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News Feminism and Hip Hop Conference April 2005
Feminism and Hip Hop Conference April 2005 PDF Print E-mail
Written by Kina Smallwood ID761   
Tuesday, 25 January 2005 06:10

Feminism and Hip Hop Conference hosted by the Center for the Study of Race, Politics and Culture at the University of Chicago April 7-9, 2005

The Center for the Study of Race, Politics, and Culture (CSRPC) at the University of Chicago will host the first national conference on the topic of ''Feminism and Hip Hop'' on April 7-9, 2005. This conference will provide a forum where scholars, students, artists, activists, community members, and members of the media can gather to discuss and analyze the relevance of feminist agendas to the hip hop generation. This conference will highlight the work of scholars, activists and artists across the country who are fighting for progressive representations of women in hip hop culture as they reshape feminist discourse and politics. Confirmed participants include: Moya Bailey, Yvonne Bynoe, Hazel Carby, Rosa Clemente, Alison Duke, Melyssa Ford, Farah Jasmine Griffin, Tamika Guishard, Beverly Guy-Sheftall, Byron Hurt, Cheryl Keyes, Felicia Miyakawa, Jessica Care Moore, Joan Morgan, Marcyliena Morgan, Mark Anthony Neal, Kim Osorio, Imani Perry, Gwendolyn Pough, Rachel Raimist, Rokafella, Tricia Rose, and Akiba Solomon.

In today’s increasingly mediated environment hip hop remains the most pronounced cultural identifier for young Americans regardless of gender, class or ethnicity. Alongside its various aesthetic contributions, the culture operates as a springboard for discourse surrounding the politics, desires, and activities of today’s youth and young adults. And while a substantial literature has emerged detailing the history and the current cultural domination of hip hop, there has also developed substantial writing and some research warning of the possible negative impact of hip hop culture on young African Americans, stemming from its focus and promotion of sex, drugs, crime, misogyny, consumerism and nihilism. This conference will provide the needed space for debate and discussion about the impact of hip hop culture on the sexual, gender and racial understandings of young people around the world. The Center for the Study of Race, Politics and Culture (CSRPC) at the University of Chicago is an interdisciplinary program dedicated to promoting engaged scholarship and debate around the concepts of race and ethnicity. Faculty affiliated with the Center recognize the significance of the black/white paradigm in the United States, however, we are committed to expanding the study of race and ethnicity beyond the black/white paradigm. Broadly, our research program encourages the study of race and processes of racialization in comparative and transnational frameworks. Central to our work is the acknowledgement that race and ethnicity intersect with other primary identities such as gender, class, sexuality and nationality, necessitating the exploration of social and identity cleavages within racialized communities. Fundamentally, we are committed to producing engaged scholarship that rejects the false dichotomy between rigorous intellectual work and community activism. We seek instead to contribute intellectually challenging and innovative scholarship that can help people transform their thinking and their lives.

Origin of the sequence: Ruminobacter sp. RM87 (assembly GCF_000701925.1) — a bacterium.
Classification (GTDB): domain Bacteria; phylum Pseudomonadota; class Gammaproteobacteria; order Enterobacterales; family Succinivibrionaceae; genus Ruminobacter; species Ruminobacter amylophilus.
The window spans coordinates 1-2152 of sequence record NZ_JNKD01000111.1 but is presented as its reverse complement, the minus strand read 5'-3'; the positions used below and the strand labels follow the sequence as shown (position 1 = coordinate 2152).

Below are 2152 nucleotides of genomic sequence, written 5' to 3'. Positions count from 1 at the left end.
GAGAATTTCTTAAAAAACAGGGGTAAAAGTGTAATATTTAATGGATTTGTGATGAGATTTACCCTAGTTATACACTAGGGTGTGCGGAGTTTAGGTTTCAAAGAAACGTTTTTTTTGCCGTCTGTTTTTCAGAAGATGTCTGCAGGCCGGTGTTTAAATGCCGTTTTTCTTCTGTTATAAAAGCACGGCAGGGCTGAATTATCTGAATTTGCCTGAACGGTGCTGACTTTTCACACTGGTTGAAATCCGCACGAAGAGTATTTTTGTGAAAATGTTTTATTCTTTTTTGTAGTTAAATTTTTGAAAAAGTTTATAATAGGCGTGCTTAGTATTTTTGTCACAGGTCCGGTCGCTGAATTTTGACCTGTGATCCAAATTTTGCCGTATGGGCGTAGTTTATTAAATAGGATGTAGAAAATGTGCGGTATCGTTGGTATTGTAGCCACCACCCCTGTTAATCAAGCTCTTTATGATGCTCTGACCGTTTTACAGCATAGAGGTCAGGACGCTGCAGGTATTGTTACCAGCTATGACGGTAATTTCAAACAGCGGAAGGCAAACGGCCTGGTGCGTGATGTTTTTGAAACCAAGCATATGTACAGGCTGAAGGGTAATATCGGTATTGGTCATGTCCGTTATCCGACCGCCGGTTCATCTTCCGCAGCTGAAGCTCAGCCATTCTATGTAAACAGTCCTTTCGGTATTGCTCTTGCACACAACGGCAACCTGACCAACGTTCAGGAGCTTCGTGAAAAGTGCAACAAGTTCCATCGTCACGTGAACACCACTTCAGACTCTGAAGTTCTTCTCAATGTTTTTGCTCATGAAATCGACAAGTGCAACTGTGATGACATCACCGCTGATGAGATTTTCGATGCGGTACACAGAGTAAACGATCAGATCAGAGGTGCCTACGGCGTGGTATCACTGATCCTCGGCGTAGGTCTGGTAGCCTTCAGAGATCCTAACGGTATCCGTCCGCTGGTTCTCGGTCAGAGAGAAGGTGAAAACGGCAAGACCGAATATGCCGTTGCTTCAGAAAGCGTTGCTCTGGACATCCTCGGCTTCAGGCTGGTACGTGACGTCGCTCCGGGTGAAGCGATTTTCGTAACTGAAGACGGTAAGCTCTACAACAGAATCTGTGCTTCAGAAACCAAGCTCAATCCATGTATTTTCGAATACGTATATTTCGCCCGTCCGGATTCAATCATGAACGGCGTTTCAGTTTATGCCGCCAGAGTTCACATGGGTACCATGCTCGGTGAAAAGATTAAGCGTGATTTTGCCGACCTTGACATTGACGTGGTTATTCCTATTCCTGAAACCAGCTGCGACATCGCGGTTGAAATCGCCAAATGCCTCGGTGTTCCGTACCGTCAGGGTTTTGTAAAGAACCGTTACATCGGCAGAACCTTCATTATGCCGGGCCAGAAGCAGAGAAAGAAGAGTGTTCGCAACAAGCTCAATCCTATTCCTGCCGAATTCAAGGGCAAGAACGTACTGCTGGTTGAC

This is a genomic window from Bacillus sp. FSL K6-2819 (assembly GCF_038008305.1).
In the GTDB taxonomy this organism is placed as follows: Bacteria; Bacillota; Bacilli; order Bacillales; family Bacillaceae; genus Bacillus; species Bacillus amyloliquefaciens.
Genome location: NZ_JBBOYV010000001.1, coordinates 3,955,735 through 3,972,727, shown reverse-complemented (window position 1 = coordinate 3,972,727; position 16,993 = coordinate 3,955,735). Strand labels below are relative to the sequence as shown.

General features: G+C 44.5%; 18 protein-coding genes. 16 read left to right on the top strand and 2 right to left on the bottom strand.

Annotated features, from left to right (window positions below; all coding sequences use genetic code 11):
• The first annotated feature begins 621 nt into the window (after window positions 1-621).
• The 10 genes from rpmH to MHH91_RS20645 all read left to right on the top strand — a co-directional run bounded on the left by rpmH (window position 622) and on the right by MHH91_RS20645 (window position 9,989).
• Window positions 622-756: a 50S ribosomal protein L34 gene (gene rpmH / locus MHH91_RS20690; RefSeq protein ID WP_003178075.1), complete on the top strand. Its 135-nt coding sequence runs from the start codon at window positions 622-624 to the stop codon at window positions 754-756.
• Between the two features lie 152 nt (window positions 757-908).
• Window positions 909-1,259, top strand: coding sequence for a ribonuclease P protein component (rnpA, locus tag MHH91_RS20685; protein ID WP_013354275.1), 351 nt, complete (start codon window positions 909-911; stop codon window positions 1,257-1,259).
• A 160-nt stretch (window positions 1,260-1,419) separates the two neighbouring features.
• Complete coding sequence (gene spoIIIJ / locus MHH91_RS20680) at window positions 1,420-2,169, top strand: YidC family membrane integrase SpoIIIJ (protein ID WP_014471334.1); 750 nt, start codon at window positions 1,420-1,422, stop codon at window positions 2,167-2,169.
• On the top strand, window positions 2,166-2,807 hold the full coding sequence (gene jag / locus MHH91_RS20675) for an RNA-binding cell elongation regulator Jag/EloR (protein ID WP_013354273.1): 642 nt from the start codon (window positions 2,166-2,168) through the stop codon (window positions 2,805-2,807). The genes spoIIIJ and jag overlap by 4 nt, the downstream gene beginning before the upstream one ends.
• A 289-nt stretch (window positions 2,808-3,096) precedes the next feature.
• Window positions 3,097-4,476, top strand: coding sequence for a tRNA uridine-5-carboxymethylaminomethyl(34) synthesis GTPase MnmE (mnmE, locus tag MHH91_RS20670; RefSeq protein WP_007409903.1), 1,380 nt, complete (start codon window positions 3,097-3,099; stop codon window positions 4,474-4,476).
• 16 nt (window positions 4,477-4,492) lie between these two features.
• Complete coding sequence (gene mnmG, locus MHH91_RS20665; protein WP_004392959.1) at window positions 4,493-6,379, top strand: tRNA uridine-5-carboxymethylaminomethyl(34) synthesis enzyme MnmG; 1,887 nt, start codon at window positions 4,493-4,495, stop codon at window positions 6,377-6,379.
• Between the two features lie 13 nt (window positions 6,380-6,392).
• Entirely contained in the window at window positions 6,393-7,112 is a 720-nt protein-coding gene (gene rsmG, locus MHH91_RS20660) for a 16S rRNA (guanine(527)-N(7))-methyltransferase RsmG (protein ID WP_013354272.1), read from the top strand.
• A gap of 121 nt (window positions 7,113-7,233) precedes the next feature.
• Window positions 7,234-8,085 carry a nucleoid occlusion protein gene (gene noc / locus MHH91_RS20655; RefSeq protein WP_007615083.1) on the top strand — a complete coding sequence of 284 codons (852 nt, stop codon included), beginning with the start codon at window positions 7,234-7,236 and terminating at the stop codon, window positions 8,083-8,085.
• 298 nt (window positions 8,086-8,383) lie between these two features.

This conference is free and open to the public. Pre-registration is required online at http://csrpc.uchicago.edu. The deadline for registration is March 18, 2005. For a more detailed conference schedule and to register for the conference please visit our website at csrpc.uchicago.edu. For additional information about the conference contact the Center for the Study of Race, Politics and Culture at (773) 702-8063 or This e-mail address is being protected from spambots. You need JavaScript enabled to view it . Persons with disabilities who may need assistance should contact the Center in advance of the event. The ''Feminism and Hip Hop'' conference is made possible in part by a grant from the Illinois Humanities Council, the National Endowment for the Humanities and the Illinois General Assembly. The views expressed during the conference do not represent those of the Illinois Humanities Council or the National Endowment for the Humanities or the Illinois General Assembly. Funding for the conference was also provided by the Center for Gender Studies, the Committee on Cinema and Media Studies, the Department of Music, the International House Global Voices Program, the Office of Minority Student Affairs, the Organization of Black Students, and University Theater all at the University of Chicago. This press release can be found online at http://www-news.uchicago.edu/.


Thursday Evening Film Screenings and Discussion with Directors Hip Hop Gurlz (Director: Tamika Guishard); Booty Nation (Director: Alison Duke); Nobody Knows My Name (Director: Rachel Raimist)

Friday Panels and Plenaries ''Graduate Student Work on Hip Hop'' ''Hip Hop Archive'' (Featuring Marcyliena Morgan, the archive founding director) Progressive Women’s Caucus ''From Blues to Hip Hop: Rethinking Black Women’s Sexuality'' (Featuring Gwendolyn Pough, Hazel Carby, and Farah Jasmine Griffin) ''Feminism and Hip Hop'' (Featuring Joan Morgan, Tricia Rose, and Beverly Guy-Sheftall)

Saturday Panels ''Media Representations of Women in Hip Hop'' 'sexuality and Agency in Hip Hop'' ''Masculinity, Heterosexism, and Hip Hop'' ''Feminism, Politics and Hip Hop on the Ground''

Saturday Evening Performances Jessica Care Moore Rockafella Other Artists

News Feminism and Hip Hop Conference April 2005

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